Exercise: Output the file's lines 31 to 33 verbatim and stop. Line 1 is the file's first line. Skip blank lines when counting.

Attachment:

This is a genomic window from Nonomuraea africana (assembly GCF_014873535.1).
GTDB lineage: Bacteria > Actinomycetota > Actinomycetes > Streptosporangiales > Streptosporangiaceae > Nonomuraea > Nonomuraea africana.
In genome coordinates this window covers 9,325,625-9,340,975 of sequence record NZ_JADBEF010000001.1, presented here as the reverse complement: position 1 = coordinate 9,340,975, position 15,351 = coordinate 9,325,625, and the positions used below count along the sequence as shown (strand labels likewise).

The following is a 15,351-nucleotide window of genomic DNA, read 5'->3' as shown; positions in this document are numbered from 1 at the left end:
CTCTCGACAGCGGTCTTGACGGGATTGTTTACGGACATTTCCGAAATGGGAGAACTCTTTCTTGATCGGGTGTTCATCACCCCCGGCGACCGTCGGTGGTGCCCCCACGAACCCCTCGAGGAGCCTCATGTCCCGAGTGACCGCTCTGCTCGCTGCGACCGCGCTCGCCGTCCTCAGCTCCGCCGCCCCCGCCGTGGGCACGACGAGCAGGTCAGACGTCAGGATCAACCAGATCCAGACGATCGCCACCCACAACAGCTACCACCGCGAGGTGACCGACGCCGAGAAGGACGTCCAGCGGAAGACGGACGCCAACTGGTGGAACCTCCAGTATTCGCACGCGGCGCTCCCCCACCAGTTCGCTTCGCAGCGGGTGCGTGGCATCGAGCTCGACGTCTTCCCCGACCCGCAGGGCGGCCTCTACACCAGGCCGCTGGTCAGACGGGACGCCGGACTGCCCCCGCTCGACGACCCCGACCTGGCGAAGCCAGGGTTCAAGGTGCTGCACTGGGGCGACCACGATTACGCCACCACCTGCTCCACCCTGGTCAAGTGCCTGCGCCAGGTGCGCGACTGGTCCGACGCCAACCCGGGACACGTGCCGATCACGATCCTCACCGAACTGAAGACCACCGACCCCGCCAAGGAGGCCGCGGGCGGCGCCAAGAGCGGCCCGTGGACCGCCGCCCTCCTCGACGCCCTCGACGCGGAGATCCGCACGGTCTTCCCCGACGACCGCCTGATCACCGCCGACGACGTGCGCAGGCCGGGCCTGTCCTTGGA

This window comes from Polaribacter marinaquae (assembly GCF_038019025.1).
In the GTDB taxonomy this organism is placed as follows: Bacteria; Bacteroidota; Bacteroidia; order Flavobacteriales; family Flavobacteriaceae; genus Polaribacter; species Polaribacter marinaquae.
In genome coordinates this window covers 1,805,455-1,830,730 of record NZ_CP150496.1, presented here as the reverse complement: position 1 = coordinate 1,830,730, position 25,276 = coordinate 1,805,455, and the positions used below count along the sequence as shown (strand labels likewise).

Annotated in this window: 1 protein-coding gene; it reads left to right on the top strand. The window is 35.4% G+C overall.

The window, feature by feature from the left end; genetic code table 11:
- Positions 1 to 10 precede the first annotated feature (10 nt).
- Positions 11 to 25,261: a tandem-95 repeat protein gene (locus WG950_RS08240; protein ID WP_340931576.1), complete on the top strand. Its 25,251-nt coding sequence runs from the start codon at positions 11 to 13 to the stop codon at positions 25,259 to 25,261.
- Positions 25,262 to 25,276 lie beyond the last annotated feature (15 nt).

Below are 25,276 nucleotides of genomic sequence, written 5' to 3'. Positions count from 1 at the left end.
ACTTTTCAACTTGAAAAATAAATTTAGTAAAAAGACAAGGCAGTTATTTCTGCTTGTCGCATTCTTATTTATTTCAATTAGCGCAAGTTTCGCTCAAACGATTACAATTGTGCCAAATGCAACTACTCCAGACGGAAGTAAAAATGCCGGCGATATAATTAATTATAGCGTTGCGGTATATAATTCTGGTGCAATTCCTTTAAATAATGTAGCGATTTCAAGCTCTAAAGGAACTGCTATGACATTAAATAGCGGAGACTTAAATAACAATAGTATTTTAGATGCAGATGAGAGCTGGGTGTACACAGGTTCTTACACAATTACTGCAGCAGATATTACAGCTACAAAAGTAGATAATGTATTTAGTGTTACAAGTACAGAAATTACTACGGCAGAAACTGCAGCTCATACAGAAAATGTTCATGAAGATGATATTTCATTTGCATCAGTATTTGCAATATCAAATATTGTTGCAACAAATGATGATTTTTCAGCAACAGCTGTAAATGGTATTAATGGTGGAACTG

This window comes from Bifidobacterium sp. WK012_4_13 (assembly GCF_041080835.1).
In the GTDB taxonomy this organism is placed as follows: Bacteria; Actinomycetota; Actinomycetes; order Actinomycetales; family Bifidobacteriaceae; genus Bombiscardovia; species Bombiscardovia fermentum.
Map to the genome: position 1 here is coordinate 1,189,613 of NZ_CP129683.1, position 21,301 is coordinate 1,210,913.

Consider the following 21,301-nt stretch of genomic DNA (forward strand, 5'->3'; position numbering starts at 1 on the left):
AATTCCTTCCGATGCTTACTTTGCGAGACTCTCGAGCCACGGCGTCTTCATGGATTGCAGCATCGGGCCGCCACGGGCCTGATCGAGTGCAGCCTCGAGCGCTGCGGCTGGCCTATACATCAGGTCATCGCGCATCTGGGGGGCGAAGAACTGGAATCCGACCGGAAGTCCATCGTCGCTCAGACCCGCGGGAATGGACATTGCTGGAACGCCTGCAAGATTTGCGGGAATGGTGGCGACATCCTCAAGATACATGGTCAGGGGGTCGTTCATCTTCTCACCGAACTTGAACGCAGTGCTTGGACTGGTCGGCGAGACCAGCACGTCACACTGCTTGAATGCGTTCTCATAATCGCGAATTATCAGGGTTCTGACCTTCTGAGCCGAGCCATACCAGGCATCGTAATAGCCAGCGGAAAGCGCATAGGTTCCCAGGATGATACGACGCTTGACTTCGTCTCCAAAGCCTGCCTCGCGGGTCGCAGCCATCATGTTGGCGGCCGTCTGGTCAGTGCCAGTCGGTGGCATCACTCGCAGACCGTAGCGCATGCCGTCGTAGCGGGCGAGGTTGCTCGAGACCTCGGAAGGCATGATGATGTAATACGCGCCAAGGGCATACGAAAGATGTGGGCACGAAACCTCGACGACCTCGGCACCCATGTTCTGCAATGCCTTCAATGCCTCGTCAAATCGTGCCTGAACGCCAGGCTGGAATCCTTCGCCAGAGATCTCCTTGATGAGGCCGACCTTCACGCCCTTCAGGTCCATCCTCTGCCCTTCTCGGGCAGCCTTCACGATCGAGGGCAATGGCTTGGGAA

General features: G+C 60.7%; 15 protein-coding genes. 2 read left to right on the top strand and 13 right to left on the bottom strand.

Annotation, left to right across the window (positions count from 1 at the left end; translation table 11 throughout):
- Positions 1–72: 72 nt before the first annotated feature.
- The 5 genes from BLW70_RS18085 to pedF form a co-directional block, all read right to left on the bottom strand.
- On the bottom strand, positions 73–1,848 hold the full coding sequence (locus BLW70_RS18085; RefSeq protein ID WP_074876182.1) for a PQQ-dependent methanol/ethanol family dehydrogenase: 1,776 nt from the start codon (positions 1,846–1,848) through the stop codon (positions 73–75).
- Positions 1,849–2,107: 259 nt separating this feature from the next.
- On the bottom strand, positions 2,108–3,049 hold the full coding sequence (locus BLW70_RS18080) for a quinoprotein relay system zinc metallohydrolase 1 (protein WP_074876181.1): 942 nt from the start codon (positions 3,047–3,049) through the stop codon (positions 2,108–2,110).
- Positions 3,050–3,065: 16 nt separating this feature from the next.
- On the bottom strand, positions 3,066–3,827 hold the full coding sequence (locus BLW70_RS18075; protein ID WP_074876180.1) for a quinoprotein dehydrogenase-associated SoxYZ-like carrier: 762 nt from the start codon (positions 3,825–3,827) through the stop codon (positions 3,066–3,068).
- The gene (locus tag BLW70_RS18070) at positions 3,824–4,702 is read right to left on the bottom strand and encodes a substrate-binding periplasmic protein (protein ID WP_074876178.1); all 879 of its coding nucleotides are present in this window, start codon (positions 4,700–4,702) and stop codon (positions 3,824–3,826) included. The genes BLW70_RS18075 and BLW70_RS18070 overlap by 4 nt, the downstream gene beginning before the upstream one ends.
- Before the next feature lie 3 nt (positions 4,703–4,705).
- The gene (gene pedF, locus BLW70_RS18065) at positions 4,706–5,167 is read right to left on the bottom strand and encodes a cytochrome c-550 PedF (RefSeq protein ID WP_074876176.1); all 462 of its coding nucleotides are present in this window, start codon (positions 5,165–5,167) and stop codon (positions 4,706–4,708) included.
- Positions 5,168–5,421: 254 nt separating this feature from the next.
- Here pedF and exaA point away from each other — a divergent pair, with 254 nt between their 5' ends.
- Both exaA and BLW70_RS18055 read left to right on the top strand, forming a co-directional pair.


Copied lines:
- Before the next feature lie 3 nt (positions 4,703–4,705).
- The gene (gene pedF, locus BLW70_RS18065) at positions 4,706–5,167 is read right to left on the bottom strand and encodes a cytochrome c-550 PedF (RefSeq protein ID WP_074876176.1); all 462 of its coding nucleotides are present in this window, start codon (positions 5,165–5,167) and stop codon (positions 4,706–4,708) included.
- Positions 5,168–5,421: 254 nt separating this feature from the next.